The IRS will impose delinquency penalties for failure to:
However, in some circumstances, a taxpayer is able to raise defenses to avoid penalties. If the taxpayer who had reasonable cause for the delinquency is allowed to make a first time abatement, or is protected by a statutory defense, the tax payer will not be liable for a penalty attributed to the delinquency.
- file a timely return;
- pay tax reported on a return; or
pay an assessed tax required to be, but not shown, on a return.
- The only relief from a delinquency payment is from reasonable care.
The taxpayer has the burden of proof to prove both reasonable cause and lack of willful neglect
- Willful neglect was defined by the US Supreme Court in United States v. Boyle as "meaning a conscious, intentional failure or reckless indifference."
Regulations state that "if the taxpayer exercised ordinary business care and prudence and was nevertheless unable to file the return within the prescribed time, then the delay is due to reasonable cause."
Ordinary business care and prudence will be determined by all facts and circumstances. Lavish or extravagant living expenses or investment in speculative illiquid investment indicate absence of reasonable business care and prudence.
The following are examples of reasonable cause for delinquent filing:
- A return mailed in time but returned for insufficient postage;
- A return filed timely but in the wrong district, or directly with the Regional Commissioner or Commissioner of Internal Revenue;
- Erroneous information from a Service official;
- Death or serious illness of the taxpayer or someone in his immediate family;
- Unavoidable absence of the taxpayer;
- Taxpayer is an affected person eligible for disaster relief;
- Destruction of business or business records by fire or other casualty;
- A request for proper blanks or returns not timely furnished by the Service;
- An effort to obtain assistance or information necessary to complete the return by a personal appearance at an IRS office that was unsuccessful because the taxpayer, through no fault of his own, was unable to see a Service representative; and
- Ignorance of the law is also considered cause by the IRS if other factors support this contention, such as the taxpayer being a first-time filer.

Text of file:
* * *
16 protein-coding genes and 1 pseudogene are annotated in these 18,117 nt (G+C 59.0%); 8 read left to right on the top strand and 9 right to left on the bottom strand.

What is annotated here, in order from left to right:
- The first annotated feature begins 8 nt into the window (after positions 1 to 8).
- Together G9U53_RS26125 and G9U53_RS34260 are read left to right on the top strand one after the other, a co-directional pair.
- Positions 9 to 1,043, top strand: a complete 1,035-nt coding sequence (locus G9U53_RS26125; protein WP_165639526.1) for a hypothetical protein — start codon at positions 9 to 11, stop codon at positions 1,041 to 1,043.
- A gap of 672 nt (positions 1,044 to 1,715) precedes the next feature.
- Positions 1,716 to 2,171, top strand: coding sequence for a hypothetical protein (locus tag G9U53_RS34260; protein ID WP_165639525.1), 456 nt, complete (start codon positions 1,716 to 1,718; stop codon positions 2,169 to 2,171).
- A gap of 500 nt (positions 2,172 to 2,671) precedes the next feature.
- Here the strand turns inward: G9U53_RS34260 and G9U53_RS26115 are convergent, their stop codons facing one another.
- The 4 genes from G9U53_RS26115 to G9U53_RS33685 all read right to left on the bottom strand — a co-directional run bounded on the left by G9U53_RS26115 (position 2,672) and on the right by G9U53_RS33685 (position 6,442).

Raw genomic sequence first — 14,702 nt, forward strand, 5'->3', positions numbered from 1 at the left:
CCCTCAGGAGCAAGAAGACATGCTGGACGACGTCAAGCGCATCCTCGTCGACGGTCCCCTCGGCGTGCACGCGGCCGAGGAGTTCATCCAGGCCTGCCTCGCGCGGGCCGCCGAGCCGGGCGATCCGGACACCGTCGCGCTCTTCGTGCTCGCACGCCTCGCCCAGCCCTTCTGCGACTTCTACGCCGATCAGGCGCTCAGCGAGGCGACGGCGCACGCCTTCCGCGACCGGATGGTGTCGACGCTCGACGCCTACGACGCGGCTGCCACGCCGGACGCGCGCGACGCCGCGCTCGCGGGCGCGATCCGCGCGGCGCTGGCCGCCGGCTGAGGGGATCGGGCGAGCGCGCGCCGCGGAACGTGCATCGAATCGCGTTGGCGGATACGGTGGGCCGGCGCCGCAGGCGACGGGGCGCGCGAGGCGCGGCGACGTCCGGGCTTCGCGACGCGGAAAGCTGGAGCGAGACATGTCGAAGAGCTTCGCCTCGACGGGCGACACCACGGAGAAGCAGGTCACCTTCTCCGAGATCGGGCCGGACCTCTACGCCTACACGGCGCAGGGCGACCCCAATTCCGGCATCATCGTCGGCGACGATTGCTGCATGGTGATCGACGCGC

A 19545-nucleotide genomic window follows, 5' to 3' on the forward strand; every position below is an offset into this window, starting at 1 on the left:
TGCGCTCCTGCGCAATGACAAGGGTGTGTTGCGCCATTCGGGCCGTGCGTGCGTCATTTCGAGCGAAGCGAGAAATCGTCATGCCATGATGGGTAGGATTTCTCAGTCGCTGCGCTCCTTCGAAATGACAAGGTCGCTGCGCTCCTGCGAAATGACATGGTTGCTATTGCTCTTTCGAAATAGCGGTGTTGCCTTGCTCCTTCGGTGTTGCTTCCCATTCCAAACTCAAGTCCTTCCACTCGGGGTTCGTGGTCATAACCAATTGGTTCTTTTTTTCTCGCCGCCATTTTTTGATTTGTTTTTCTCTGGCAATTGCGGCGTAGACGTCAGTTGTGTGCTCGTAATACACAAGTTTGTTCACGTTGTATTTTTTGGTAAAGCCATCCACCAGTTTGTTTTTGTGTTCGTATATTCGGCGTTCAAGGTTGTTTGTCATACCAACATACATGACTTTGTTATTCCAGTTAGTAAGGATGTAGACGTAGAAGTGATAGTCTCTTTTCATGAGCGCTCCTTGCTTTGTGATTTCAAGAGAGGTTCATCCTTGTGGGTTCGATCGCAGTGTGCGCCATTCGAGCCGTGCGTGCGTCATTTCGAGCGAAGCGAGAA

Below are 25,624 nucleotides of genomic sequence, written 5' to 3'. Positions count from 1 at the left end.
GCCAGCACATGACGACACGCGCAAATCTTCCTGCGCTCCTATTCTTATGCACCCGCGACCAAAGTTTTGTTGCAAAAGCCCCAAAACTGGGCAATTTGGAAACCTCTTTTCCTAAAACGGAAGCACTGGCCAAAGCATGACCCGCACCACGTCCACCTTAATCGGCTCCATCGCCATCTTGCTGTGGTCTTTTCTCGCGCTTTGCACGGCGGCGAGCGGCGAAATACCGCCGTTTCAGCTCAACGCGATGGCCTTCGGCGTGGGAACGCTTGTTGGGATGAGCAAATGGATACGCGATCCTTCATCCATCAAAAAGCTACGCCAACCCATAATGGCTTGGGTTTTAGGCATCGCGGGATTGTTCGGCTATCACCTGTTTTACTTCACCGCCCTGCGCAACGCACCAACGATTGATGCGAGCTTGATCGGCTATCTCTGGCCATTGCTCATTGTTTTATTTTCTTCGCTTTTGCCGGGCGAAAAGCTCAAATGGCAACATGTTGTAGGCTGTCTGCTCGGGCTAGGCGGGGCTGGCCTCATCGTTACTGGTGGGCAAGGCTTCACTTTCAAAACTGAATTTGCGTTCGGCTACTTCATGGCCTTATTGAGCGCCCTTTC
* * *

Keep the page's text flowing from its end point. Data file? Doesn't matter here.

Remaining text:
- The IRS uses the Reasonable Cause Assistant (RCA) in evaluating abatement of certain penalties for reasonable cause. RCA is a decision-support interactive software tool used in making a reasonable determination to be used after the IRS employees have conducted normal case research
First Time Abatement
- Can be used for failure-to-file, failure-to-pay, and failure-to-deposit penalties.
- First time waiver is not statutorily mandated, but an administrative waiver.
To qualify, a taxpayer must:
Be otherwise compliant;
- A taxpayer must have filed, or filed a valid extension for, all currently required returns and not have an outstanding request, and paid or arranged to have paid any tax due.
- A taxpayer is deemed compliant if a penalty was imposed but subsequently reversed in full.
- Have not been previously required to file the return; and
Have had no penalties imposed for the prior three years.
- The client cannot have had penalties of a "significant" amount assessed in the prior three years on the same tax return for which the client is requesting abatement
Requesting a First Time Abatement
- A taxpayer can request a First Time Abatement through telephone (866-860-4259), through e-service (tinyurl.com/a7ao7u5), or in writing.
- There is an unpublished ceiling that the IRS will abate by phone or e-service.
- When requesting by writing, the taxpayer should include other penalty relief arguments. If the taxpayer has a reasonable-cause argument for penalty abatement, it should be used first. Relief from reasonable cause will not bar future attempts of a first time abatement.
- The IRS uses RCA software, which can make mistakes. If the taxpayer should qualify, the determination can be challenged, and the IRS employee or manager can override the program.
Statutory Provision. Examples include:
Penalty Abatement attributable to advice from IRS is required only if:
- the advice was written and the taxpayer reasonably relied on it;
- the writing was in response to a specific written request of the taxpayer; and
- the taxpayer provided accurate and adequate information to the Service. §6404(f)(2)
- Section 7508 exception for taxpayers in armed services serving in a combat zone
Under Boyle, a brightline rule was established that prohibits penalty abatement from delinquency when the delinquency was caused by the actions of an agent, even if it reasonable for the principle to rely on the agent.
- This brightline rule does not always apply if delinquency is caused by conduct of corporate officers on behalf of a corporation. The Third Circuit has held that "when the officers of a corporation commit criminal acts against the corporation, they do so in the absence of apparent authority," and therefore "the corporation is not automatically vicariously responsible for the penalties." The corporation would still have the burden of proof to show reasonable cause and an absence of willful neglect.
- The brightline rule has been extended by courts to failure-to-file.
- Advice of Counsel. The reliance on the act of an agent, which does not show reasonable cause, is distinguished from reliance on the advice of a tax adviser.